Forestry is identified as one of the land uses that has “high-level targets for 2030” in the recently launched draft agri-food strategy 2030. The strategy contains a number of positive objectives for forestry to “increase afforestation and double the sustainable production of biomass from forests by 2035”.

Other goals emphasise the role of forestry in enhancing biodiversity and developing “diverse multipurpose forests”.

It also calls for a new forestry strategy, which “will be critical if the sector is to maximise its potential contribution to the economy and to rural communities”.

The strategy contains generic references to forestry and the “circular bioeconomy” but doesn’t develop this theme.

For example, it ignores the role production forestry can play through displacement of fossil-based materials, especially in sustainable construction and energy. However, it seeks to “promote and develop the benefits of increased use of wood and wood products as a pathway to reducing carbon footprints”.


In some cases, events have overtaken the strategy such as goal two to “restore and enhance biodiversity”.

It states: “Build on the measures introduced to protect and foster greater biodiversity in forests such as minimum broadleaf composition, setbacks from watercourses and archaeological features” while acknowledging “the need to maintain their economic viability as forests with rich biodiversity [offering] significant public goods and societal benefits”.

All of these environmental guidelines are in place including setback and minimum native species requirement, which are mandatory now in order to achieve afforestation licences.

“A strategy is worthless without proper monitoring and implementation,” the document claims. But implementation requires clear targets which are absent for forestry.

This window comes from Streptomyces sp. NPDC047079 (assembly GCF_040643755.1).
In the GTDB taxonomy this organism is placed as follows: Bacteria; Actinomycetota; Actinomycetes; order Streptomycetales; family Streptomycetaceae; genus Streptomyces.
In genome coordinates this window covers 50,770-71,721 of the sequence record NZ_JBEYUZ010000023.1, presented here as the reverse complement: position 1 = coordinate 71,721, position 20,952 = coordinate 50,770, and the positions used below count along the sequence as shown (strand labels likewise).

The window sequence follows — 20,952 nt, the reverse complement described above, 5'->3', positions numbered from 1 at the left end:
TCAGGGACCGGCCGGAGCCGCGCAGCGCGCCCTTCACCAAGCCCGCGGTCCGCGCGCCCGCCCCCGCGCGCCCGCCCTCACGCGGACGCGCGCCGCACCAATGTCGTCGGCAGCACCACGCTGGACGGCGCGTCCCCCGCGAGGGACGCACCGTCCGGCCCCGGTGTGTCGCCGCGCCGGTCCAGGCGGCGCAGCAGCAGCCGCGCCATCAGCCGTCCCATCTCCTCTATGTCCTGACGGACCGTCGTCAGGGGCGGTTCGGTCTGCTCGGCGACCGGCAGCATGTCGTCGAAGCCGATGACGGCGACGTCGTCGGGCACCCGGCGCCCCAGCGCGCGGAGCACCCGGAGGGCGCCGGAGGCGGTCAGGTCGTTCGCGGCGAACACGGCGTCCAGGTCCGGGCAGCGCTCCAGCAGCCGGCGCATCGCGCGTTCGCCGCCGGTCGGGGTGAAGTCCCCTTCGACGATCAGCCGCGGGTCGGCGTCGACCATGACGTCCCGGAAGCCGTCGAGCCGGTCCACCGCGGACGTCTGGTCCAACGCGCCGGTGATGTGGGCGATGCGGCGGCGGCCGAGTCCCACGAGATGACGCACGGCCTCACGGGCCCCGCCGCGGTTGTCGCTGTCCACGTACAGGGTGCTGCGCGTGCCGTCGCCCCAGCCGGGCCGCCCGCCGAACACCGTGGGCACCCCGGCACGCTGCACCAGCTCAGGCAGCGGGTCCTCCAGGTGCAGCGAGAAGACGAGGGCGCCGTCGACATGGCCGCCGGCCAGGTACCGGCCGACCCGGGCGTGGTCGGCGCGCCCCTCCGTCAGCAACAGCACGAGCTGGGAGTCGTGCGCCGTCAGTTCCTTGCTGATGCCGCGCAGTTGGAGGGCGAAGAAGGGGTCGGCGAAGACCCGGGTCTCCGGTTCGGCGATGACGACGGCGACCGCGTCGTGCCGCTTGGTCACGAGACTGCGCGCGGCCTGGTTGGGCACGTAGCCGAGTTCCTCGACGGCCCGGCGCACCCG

For example, it doesn’t mention the Government’s afforestation annual target of 8,000ha, which was also an objective in the Department’s own Roadmap Towards Climate Neutrality. Instead, the strategy limply seeks “to increase forest cover, including agroforestry”.

Project Woodland

The strategy supports the “Implementation of Project Woodland – aka implementation of Mackinnon – to ensure that the licensing system for tree felling, thinning, roads and afforestation provides a predictable and efficient service for applicants, while complying with environmental requirements and those measures listed in the forests and water-achieving objectives under Ireland’s River Basin Management Plan 2018-2021”.

The strategy acknowledges the central role of farmers in its implementation. “The significant supports available to support afforestation can provide sustainable income streams,” it states.

“Adding forestry to the farming mix can also be achieved on many extensive farms without necessarily impacting on the drystock enterprise.”

Positive references to agro-forestry are repeated, without mentioning the reasons why it has failed dismally to date.

It also acknowledges other forestry schemes and practices.

“Multiple forms of afforestation exist, many of which take in complementary farming activities,” it states.

“While afforestation offers very significant economic opportunities for primary producers to diversify and enhance their income and viability, there are obvious and significant co-benefits for environmental sustainability.”